Introduction Vitamin D has profound effects on the immune system and its deficiency has been implicated in increased risk of diseases such as tuberculosis and pneumonia. We have shown vitamin D levels to be lower in patients with Acute Lung Injury than in healthy or at risk controls. We hypothesised that vitamin D deficiency may be a risk factor for developing Acute Lung Injury (ALI) following transthoracic oesophagectomy.
Methods 25-OH vitamin D (tandem mass spectrometry) and 1.25-OH vitamin D (ELISA) were measured in plasma samples taken from patients prior to oesophagectomy. IL-6, RAGE and HMGB-1 were measured by ELISA. Extravascular Lung Water (EVLW) measurements were recorded using a PiCCO catheter.
Results All patients undergoing oesophagectomy had insufficient levels of 25-OH vitamin D (<75 nmol/l, median 25.5 nmol/l). 1.25-OH vitamin D levels ranged from 26 to 182 pmol/l (reference range 43–144 pmol/l). Patients who developed ALI more than 72 h post-op had lower levels of 25-Vitamin D (p=0.032). Very low levels of 25-OH vitamin D (<15 nmol/l) were significantly associated with elevated post-operative systemic inflammatory response (as demonstrated by higher plasma levels of IL-6 (p=0.006) and HMGB-1 (p=0.04)) with evidence of increased epithelial damage (elevated RAGE (p=0.03)). Levels of 25 vitamin D3<15 nmol/l were associated with greater post-operative increases in extra vascular lung water (p=0.03). Patients with severe vitamin d deficiency (<20 nmol/l) had a 40% risk of developing post-operative ALI compared to 15% in those with less severe deficiency (p=0.03).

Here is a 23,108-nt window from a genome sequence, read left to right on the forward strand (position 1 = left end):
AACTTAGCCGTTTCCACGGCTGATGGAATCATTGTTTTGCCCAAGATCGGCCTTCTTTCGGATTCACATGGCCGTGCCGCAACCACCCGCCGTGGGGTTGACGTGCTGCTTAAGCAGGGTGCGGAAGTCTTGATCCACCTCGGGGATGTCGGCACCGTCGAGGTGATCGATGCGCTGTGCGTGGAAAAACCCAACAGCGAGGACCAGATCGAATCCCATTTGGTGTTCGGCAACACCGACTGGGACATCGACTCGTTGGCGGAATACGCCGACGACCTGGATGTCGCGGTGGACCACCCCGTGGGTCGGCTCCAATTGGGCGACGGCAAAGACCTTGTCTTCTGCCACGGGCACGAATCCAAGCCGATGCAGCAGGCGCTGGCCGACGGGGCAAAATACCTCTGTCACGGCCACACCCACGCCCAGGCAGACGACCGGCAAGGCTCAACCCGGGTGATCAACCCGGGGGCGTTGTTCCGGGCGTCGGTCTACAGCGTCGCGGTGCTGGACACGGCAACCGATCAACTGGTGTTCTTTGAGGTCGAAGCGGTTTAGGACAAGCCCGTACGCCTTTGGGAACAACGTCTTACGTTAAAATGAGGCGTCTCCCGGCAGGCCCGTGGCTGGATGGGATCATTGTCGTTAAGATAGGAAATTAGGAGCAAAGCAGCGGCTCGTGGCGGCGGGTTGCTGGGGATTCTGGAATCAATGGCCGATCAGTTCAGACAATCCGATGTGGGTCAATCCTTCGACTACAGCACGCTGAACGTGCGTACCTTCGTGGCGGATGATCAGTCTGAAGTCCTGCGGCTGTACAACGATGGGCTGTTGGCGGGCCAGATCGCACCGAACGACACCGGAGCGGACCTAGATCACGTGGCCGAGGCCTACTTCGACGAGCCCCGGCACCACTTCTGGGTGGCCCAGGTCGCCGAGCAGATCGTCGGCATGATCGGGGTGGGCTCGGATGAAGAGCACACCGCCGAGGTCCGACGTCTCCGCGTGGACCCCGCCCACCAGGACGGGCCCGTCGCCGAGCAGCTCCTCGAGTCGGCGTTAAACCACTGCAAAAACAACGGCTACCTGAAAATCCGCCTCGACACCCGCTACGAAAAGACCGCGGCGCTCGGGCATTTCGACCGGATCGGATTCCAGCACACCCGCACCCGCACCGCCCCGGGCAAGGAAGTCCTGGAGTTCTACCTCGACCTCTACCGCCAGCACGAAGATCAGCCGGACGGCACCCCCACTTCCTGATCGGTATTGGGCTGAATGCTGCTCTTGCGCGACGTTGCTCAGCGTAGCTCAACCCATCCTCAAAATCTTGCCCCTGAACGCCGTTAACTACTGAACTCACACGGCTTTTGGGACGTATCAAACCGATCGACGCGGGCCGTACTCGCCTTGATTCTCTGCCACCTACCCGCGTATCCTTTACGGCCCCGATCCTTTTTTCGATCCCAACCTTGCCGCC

Discussion These results suggest that very low 25 vitamin D levels in oesophagectomy patients are associated with an elevated post-operative systemic inflammatory response, increased alveolar epithelial dysfunction and an increased risk of developing lung injury. These data support the rationale for clinical trials of vitamin D replacement as a preventative therapy for acute lung injury.